• Facial and cosmetic surgery • Facial and jaw reconstruction • Skin care programs/micropeels • Microdermabrasion • Laser treatment (304) 388-3290 • Hair transplants 1-800-348-6099 • Skin and mouth lesions • Oral cancer treatment CAMC Women and • Sleep apnea and snoring treatment Children’s Hospital • Orthognathic surgery Medical Staff Office Building • Cleft lip/cleft palate 830 Pennsylvania Ave., Suite 302 • Misshapen heads Charleston, WV 25302 • Infant jaw lengthening (304) 388-2950 • Vein sclerotherapy 1-800-348-6099 • Dental and zygoma implants • Removal of teeth • Sedation/general anesthesia • Craniofacial trauma surgery camc.org/facialsurgery • TMJ reconstruction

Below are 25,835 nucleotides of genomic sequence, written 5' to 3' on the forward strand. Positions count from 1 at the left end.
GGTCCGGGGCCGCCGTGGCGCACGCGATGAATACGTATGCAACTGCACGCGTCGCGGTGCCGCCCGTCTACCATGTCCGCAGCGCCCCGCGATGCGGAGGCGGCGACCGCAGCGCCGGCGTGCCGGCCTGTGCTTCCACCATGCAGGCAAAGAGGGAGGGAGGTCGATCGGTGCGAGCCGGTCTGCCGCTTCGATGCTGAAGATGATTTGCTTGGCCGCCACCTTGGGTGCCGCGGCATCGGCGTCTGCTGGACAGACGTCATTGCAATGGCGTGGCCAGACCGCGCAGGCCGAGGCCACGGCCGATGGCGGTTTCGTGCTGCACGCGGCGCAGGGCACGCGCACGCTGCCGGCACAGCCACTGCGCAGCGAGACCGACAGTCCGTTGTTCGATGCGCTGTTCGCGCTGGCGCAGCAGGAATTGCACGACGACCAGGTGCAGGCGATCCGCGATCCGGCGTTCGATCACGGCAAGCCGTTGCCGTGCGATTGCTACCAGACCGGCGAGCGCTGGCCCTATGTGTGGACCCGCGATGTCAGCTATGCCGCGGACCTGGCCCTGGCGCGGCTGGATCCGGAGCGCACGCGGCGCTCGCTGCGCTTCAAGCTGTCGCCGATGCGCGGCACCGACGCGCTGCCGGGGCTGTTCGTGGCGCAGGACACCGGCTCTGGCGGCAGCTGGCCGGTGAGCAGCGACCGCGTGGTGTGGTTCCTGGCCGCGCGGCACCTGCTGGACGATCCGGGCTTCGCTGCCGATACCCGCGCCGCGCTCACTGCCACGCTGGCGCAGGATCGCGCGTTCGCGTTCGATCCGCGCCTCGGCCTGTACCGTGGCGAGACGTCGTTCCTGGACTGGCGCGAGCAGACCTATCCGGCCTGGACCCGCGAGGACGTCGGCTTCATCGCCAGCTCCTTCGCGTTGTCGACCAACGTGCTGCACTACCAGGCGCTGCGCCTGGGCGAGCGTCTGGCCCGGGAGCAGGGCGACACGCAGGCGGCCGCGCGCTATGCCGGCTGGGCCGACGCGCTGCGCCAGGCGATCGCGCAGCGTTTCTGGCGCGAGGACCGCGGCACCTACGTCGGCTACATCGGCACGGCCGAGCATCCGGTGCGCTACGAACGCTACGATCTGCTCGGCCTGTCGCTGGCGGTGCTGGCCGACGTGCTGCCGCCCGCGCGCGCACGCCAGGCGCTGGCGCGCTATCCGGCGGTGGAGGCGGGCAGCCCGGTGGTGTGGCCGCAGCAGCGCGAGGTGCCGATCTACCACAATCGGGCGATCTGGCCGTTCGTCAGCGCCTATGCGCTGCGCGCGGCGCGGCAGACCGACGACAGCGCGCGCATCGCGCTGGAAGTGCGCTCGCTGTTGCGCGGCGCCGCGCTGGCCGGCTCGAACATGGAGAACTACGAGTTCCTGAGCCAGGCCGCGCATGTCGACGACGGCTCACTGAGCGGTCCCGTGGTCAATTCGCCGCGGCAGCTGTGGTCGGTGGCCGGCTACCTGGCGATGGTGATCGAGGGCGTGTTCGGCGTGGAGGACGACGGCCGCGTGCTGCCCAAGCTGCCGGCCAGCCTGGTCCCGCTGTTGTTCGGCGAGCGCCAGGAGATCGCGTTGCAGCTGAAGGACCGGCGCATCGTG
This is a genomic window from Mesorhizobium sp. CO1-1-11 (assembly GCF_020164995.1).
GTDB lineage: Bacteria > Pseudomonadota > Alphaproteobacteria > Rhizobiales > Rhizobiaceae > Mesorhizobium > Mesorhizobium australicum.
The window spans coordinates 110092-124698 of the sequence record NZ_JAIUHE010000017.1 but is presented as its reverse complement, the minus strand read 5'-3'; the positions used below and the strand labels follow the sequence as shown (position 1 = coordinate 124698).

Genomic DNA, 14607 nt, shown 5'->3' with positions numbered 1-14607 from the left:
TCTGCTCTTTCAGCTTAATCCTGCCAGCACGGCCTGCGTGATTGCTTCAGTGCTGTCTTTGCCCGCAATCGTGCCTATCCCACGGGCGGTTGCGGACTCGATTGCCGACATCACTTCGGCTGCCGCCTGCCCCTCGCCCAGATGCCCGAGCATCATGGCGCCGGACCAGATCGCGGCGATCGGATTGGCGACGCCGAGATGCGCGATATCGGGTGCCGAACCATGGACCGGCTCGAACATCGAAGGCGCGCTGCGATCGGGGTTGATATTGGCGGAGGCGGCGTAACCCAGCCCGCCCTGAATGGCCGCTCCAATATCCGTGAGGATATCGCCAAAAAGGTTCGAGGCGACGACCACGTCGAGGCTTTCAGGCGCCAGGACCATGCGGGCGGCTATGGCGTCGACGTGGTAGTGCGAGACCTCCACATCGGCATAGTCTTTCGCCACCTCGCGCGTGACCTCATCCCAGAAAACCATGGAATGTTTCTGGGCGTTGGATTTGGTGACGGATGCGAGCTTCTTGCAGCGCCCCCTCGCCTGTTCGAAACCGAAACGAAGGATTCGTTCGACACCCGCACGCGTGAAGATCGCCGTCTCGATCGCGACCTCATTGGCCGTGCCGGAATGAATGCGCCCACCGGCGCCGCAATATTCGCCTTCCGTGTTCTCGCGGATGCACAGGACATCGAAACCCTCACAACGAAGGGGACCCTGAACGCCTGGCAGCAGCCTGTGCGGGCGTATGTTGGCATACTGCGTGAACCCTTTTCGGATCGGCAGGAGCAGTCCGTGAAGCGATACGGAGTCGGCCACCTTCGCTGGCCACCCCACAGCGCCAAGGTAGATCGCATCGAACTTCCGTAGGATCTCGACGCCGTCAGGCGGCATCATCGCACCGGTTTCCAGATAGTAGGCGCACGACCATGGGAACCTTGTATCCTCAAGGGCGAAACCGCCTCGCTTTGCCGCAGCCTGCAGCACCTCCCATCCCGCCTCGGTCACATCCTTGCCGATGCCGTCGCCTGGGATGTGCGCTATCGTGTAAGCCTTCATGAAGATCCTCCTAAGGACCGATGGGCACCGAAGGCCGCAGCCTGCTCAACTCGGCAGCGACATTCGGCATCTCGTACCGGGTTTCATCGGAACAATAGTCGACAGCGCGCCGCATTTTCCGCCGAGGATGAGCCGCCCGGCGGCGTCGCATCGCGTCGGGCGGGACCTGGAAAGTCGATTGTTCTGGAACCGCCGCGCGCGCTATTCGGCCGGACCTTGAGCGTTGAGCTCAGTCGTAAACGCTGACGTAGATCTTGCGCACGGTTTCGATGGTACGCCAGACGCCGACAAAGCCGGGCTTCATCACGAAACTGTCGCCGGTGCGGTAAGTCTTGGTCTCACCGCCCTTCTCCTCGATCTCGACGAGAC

Resources and Service Administration (HRSA) grant. “Support from Senators John D. Rockefeller and Joe Manchin and Representative David McKinley enabled us to secure the funding for the residency. Their recognition of the need for this program has made our vision for this critical training program a reality.” Cornerstone Care is a federally qualified health center with central offices located in Greensboro, PA. Cornerstone Care provides a full-range of primary care and preventative health, dental and mental health care in eight locations across Pennsylvania, including clinics located in Mount Morris, Waynesburg, Uniontown, Burgettstown and Rogersville. The Mount Morris clinic, located just north of the West VirginiaPennsylvania state line, will serve as one of the primary training sites. Mountain State OPTI was accredited by the American Osteopathic Association in June 1999. The consortium is comprised of a central member, the West Virginia School of Osteopathic Medicine (WVSOM), located in Lewisburg, WV, and its partner training institutions. “The West Virginia School of Osteopathic Medicine is now the largest medical school in the state of West Virginia, graduating 200 physicians per year,” Duncan said. ‘They have an extensive network of residency sites throughout West Virginia. Until now, Mon General had been the largest hospital in the state that did not have a residency relationship with the school.” “A recent study from the West Virginia Rural Health Association and the Rural Health Research Center shows the state continues to lack medical coverage in 50 out of 55 counties,” said Lorenzo Pence, D.O., Dean and Vice President for Academic Affairs at the West Virginia School of Osteopathic Medicine. “The demand for health care providers, including family physicians, will continue to